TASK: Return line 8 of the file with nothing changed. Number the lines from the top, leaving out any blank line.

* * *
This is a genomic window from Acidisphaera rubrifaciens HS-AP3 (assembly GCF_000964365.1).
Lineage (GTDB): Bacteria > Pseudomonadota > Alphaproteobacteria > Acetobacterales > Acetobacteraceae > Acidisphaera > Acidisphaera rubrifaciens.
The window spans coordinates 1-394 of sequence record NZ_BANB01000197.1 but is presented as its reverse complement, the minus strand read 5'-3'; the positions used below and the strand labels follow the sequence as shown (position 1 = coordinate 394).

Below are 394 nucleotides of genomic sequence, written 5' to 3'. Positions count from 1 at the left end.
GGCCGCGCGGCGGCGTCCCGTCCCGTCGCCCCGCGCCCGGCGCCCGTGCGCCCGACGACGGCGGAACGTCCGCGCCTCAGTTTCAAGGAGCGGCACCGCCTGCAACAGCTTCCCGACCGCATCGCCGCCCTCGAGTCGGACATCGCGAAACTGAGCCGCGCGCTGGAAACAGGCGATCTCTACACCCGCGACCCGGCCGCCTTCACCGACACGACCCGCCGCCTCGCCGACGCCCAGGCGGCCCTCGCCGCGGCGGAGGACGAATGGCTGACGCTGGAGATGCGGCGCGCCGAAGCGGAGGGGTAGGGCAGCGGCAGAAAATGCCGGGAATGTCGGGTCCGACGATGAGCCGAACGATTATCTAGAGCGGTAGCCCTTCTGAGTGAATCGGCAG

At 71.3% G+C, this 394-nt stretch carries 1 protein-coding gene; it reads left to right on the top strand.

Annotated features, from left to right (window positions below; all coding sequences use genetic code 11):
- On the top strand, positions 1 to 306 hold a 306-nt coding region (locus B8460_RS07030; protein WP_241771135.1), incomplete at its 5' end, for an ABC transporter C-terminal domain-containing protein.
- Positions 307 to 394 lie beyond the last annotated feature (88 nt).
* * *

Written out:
- On the top strand, positions 1 to 306 hold a 306-nt coding region (locus B8460_RS07030; protein WP_241771135.1), incomplete at its 5' end, for an ABC transporter C-terminal domain-containing protein.